## Proportions

A subtle change in proportion impacts weight, perception, measure, and legibility. The letterform height compared to its stroke width modifies the aspect ratio; a slight change in weight sometimes helps to create emphasis. The disparity between thick and thin strokes, known as stress, alters optical perception. As an example, the first sans serif typefaces used strokes of constant thickness, but subsequent technological advances permit drawing thinner strokes. Condensed type occupies less space than expanded type, so that a whole page of text can be reduced to half a page. The capline and x-height ratio improve or decrease word legibility.[4]

## Metal type era

Example of paragraph set in different typefaces using the common line, named American Lining System in this promotional material published in 1903.

During the late metal type period, many fonts (particularly in American typefounding) were issued to "common line". This meant that they were made to standardised proportions, so that fonts of different typefaces could be mixed with no difficulty. This made it possible to mix typefaces from completely different genres such as sans-serifs and serifs and have the cap height, baseline and linespacing match perfectly, something not possible with most digital fonts. It even allowed mixing of different sizes of type with a consistent baseline. It however had the disadvantage of often forcing typefaces to be issued with cropped descenders compared to historical typefaces, to allow tight linespacing. A "script line" or "art line" was used for more delicate fonts with long descenders. Titling capitals, meanwhile, were issued taking up the whole space of the metal type area, with no room for descenders.[11][12]

The principal line terms in typography.

## References

1. ^ Studer, Anton (29 February 2016). "Is What I See What I Get? — Math & Optics in Type Design". Typographica. Retrieved 17 April 2016.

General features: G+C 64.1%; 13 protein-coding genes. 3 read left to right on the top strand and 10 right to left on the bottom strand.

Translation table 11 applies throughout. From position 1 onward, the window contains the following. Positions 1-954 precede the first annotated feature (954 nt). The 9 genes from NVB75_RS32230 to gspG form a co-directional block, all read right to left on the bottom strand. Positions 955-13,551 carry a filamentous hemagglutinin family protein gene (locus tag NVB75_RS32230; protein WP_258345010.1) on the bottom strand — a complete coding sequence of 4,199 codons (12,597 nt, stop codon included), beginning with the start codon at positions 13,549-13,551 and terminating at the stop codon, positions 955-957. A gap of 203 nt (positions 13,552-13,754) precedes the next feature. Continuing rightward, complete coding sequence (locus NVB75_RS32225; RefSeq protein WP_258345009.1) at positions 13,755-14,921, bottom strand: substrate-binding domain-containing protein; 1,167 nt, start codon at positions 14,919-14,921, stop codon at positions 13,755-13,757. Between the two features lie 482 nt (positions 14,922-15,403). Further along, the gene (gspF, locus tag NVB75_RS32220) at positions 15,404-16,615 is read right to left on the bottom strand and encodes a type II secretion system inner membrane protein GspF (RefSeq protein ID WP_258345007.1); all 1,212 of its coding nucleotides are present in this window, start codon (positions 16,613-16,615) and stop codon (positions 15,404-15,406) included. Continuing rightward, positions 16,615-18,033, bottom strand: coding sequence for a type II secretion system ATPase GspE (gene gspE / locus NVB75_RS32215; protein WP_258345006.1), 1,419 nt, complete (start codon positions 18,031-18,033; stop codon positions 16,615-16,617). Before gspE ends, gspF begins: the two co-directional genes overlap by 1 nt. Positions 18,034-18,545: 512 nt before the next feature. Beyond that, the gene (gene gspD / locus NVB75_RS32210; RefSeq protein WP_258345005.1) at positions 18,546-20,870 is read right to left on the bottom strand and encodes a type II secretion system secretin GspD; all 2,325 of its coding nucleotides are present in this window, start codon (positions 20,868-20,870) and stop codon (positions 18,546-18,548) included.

2. ^ "Typeface Anatomy". Issuu. FontShop. Retrieved 22 July 2020.
3. ^ Leonidas, Gerry. "Designing Greek typefaces". Medium. Retrieved 22 July 2020.
4. Carter, Bob; Day, Ben; Meggs, Philip (2007). Typographic Design: Form and Communication. United States of America: John Wiley & Sons. p. 31. ISBN 9780471783909.
5. ^ Pecina, Martin; Březina, David (2008). "Type Anatomy 1.0". Typomil.
6. ^ "Introducing Ideal Sans". Fonts by Hoefler & Co. 4 May 2011.
7. ^ Bosler, Denise (2012-05-16). Mastering Type: The Essential Guide to Typography for Print and Web Design. F+W Media, Inc. p. 31. ISBN 978-1440313714. individual parts such as the spine of the S
8. ^ a b Dean, Paul (11 April 2008). "eXtreme Type Terminology. Part Three: The 'Black Art'". I Love Typography.
9. ^ a b c d Coles, Stephen. “The Anatomy of Type: A Graphic Guide to 100 typefaces.” Harper Design, 2013.
10. ^ a b c Dean, Paul (27 March 2008). "eXtreme Type Terminology. Part 2: Anatomy of a Letterform". I Love Typography.
11. ^ Stewart, A. A. (1918). Type – A primer of information about the mechanical features of printing types: their sizes, font, schems, &c. with a brief description of their manufacture. Chicago: The Committee on Education, United Typothetae of America. pp. 35+ix.
12. ^ Specimen book of American line type faces : American point line, point body and point set. American Type Founders Company. 1903.